On January 13, Housing Wire posted an article titled “Freedom Mortgage dominates the MSR market” in which they reported that, among other top servicers, Freedom is leading the MSR marketing. They cited Recursion data on the ranking of the Ginnie Mae top servicers/buyers as well as their loan delinquency rates to provide perspective on the MSR market.
In a recent post, we discussed the market impact that arose from the imposition, and subsequent reversal, of limits on deliveries of NOO (non owner-occupied) residences, as well as on deliveries via the cash window, to the GSEs. In summary, it discussed how the imposition of limits resulted in declines in the share of the NOO categories in the summer, with some rebound in evidence in Q3 when these were rescinded.
In this exercise, we look at the change in the share of purchase mortgage deliveries to both Enterprises from the same quarter in the prior year. This is done to eliminate the seasonal pattern that is in evidence in these shares that derive from the fact that owner-occupied purchases tend to have a strong seasonal pattern (peak in the spring) while the NOO categories do not. If the suspension of the constraints in September 2021 were binding, we would expect to see a jump in the share in the NOO categories in Q4. This is certainly the case for investment properties:
On June 25, 2021, Ginnie Mae announced the creation of a new pool type C-ET that consists of modified loans with original terms greater than 361 months and less than or equal to 480 months. The Custom pool design implies that each pool is created by a single issuer. Other custom pools are limited to 360-month maturities, so this structure is designed to enhance liquidity for these borrowers. 7 such pools were issued in December 2021, and 1 in January 2022 so far. The 8 pools have only 13 loans, from 3 issuers. 8 out the 13 loans are Rural loans, 5 are VA.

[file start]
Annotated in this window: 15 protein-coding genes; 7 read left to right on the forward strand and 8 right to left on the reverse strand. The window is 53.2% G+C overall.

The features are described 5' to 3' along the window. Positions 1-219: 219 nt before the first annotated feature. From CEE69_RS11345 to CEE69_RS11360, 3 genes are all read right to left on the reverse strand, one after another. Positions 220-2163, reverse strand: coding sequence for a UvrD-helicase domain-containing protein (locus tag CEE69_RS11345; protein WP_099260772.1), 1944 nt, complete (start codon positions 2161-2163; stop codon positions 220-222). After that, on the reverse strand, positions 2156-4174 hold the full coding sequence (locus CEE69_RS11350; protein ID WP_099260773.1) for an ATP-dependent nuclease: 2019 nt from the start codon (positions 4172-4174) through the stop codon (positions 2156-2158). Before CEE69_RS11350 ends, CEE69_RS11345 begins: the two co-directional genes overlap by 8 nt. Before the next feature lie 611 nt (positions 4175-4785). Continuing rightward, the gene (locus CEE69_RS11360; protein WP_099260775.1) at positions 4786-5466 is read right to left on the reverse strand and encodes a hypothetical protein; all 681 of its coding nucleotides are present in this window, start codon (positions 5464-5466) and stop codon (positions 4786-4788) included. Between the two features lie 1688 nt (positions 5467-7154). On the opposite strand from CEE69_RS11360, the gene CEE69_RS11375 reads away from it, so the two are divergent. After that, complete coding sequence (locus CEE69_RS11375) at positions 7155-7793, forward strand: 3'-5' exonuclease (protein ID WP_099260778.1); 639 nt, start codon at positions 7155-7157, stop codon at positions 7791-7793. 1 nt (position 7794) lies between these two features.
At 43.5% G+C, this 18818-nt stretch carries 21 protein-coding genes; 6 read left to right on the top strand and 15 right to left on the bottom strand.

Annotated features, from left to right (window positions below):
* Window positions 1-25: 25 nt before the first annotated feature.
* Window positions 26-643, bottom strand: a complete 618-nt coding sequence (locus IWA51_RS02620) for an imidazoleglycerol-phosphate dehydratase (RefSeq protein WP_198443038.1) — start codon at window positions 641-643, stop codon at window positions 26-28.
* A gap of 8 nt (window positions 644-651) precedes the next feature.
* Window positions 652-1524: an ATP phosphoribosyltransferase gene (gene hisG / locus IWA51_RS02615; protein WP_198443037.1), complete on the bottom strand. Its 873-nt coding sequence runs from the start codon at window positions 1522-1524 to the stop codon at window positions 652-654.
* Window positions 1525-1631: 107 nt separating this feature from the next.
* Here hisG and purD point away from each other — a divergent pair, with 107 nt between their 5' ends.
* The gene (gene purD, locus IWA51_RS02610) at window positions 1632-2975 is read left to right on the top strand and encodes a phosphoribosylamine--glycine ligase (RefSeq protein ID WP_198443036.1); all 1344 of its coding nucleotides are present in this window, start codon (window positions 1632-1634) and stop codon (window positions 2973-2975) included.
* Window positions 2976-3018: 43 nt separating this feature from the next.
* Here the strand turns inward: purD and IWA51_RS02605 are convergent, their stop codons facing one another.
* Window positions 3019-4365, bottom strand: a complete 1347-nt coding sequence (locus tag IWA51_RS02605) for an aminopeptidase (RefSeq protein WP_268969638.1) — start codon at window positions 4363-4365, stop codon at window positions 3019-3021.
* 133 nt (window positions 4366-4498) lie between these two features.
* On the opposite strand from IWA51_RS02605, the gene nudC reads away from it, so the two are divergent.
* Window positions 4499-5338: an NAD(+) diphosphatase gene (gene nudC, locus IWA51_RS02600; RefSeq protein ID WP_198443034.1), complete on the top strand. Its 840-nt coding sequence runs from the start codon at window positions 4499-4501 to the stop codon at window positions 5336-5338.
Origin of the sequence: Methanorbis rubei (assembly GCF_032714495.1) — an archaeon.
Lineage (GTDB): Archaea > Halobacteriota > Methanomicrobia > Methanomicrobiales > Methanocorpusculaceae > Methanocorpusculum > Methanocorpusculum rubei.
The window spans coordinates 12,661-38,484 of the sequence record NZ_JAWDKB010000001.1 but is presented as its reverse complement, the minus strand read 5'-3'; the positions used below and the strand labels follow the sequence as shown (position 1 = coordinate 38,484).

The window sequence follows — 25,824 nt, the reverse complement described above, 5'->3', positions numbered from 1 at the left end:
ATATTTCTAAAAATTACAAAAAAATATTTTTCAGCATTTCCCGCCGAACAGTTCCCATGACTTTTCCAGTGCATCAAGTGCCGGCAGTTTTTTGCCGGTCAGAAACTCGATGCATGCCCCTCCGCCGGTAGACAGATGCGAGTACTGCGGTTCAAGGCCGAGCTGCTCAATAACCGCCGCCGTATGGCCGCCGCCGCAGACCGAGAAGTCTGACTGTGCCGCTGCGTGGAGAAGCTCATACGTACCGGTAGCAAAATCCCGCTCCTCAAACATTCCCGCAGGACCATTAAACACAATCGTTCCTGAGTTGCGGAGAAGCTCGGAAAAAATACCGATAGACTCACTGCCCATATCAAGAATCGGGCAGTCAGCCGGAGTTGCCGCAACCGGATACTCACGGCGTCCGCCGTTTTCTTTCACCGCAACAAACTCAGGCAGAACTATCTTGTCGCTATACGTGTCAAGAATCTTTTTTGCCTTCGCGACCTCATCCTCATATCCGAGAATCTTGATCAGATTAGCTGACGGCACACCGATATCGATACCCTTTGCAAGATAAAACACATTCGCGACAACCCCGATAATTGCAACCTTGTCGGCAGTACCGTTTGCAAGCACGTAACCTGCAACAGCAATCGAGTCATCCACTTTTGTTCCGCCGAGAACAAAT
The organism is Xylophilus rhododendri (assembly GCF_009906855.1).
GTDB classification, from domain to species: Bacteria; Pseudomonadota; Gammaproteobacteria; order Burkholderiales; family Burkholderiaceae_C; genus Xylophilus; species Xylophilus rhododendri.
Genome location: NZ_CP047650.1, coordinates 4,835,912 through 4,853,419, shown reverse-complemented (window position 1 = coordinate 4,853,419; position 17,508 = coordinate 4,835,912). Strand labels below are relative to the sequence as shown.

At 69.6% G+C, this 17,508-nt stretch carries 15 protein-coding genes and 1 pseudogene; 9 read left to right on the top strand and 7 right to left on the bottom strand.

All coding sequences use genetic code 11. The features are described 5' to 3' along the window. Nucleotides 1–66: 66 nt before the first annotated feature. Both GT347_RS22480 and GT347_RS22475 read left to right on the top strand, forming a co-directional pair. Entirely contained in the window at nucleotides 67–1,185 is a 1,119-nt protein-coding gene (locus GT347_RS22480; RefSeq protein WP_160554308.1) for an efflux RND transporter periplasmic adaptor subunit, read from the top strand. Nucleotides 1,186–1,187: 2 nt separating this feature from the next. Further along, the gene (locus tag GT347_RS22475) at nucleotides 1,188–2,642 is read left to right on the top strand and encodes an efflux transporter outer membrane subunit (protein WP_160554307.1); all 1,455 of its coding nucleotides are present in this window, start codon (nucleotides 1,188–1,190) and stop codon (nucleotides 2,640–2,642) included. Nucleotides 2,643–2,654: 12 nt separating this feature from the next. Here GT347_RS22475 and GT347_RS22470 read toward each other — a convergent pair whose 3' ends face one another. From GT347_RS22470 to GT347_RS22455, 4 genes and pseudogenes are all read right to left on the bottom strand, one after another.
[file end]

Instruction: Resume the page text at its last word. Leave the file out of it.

Once again, Ginnie Mae has provided the market with new investment opportunities, and analysts with the opportunity to learn about how markets behave under long-term timeframes.
On January 6, Housing Wire ran an article titled “2022 opens with a big MSR bulk-sale
offering” in which they report that large volumes of sales activity at the start of 2022 point to a robust deal year ahead. They cite Recursion data on the growth in total Agency MSR transactions in 2021 compared to the previous year to provide perspective on the strong momentum in deal flow.
Recursion Founder and CEO Li Chang and Chief Research Officer Richard Koss are Featured in Ginnie Mae’s “Capital Markets Live” Podcast
Episode 10 of Ginnie Mae’s “Capital Markets Live” podcast is titled “Using Data to Understand the First-Time Home Buyer” and featured Recursion’s Founder and CEO Li Chang explaining how the company’s advanced data and tools can be leveraged to demonstrate Ginnie Mae’s important role in serving this important borrower segment. Chief Research Officer Richard Koss further discussed how fundamental factors such as a shortage of supply are supporting the housing market and how Ginnie Mae’s modification programs designed to help families stay in their homes are minimizing disruptions associated with the expiration of forbearance.
A curious policy development this year has been the stop-start approach towards the imposition of caps on the GSE’s regarding their purchases of loans backed by non-owner occupied (NOO) residences. In January the Treasury and FHFA amended the Enterprise’s Preferred Stock Purchase Agreements (PSPAs) to limit their acquisitions of single-family mortgage loans secured by second homes and investment properties to 7% of single-family acquisitions over the preceding 52-week period. In September these caps were suspended.